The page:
You mention in your letter, that you had heard, from your grandfather, of a certain old treaty, called the Treaty of Union, and you profess a hope that this obsolete document may even yet be disdcovered, and exhibited in the Museum of Scottish Antiquities. You need scarcely have told us, that you had never seen this treaty. Every page of your letter, from the title to the colophon, exhibits a happy ignorance both of its enactments and its spirit, but as I have had the good fortune to meet with a copy of this recondite document, I can take upon myself to inform you, that, somewhere about the year 1707, Scotland ceased to be a kingdom, as also did England, and the separate nationalities of each were merged in the Imperial name and sovereignty of Great Britain; and I think that your idea of a UNION, which was not to lead to assimilation of laws and manners and to identity of feelings and interests, might be expected to have occurred to the blundering brains of Paddy Blake, rather than to the precise and dialectic frame of mind to which the Malagrowthers lay claim. In most unions the bride is expected to assume the name, share the fortunes, and assimilate with the manners, of the husband. Your notion of what was to be expected from Scotland, on her union with England, seems, on the contrary, to be like that which your renowned relative, Sir Mungo, entertained of Mrs Martha Trapbois, when she condescended to intermarry with Mr Ritchie Moniplies. “It seems to me,” said the Knight, “that this bride of yours is like to be master and mair in the conjugal state.”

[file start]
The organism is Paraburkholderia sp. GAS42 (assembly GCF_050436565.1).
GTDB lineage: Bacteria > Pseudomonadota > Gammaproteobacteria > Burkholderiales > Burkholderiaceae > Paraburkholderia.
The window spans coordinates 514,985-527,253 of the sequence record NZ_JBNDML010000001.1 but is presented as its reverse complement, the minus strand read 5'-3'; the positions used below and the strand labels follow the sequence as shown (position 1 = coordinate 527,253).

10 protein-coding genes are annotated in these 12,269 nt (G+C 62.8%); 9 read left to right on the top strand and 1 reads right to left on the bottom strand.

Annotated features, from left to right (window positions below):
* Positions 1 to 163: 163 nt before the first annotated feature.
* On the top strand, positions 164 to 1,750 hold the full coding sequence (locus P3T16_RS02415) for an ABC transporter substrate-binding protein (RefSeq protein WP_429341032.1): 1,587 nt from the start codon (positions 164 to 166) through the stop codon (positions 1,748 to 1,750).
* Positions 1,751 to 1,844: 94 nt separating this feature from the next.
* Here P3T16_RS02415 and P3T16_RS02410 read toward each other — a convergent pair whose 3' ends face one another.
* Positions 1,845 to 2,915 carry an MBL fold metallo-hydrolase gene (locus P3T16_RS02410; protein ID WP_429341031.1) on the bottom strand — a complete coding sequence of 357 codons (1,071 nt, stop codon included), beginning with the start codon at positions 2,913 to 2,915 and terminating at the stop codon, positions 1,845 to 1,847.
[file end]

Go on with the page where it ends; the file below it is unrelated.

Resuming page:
– Perthshire Courier, Thursday 16th March, 1826.
“The next extract which I shall submit to you, Moderator, is from a paper of the Secession Church in Scotland, entitled, “The Acknowledgement of Sins:” – “Our iniquities and back-slidings have increased more and more, particularly when by the treaty of Union with England, in the year 1707, we were incorporated with our neighbours in England upon terms opposite to, and inconsistent with, our COVENANT-UNION with them, in regard that the maintenance of the hierarchy and ceremonies of the Church of England, is made by the said treaty a fundamental and essential article of the union of the two kingdoms – And thus, with our consent, the Antichristian hierarchy, and a superstitious worship in England, have all the security that human laws can give them, whereby this whole nation hath again not only given openly up with her solemn engagements to the Lord, but also involved themselves in the guilt of consenting to, and thereby approving of the Antichristian hierarchy, and a superstitious worship in England.”
– Morning Chronicle, Tuesday 30th October, 1827.
“EARLDOM OF PERTH. – NEW CLAIMANT.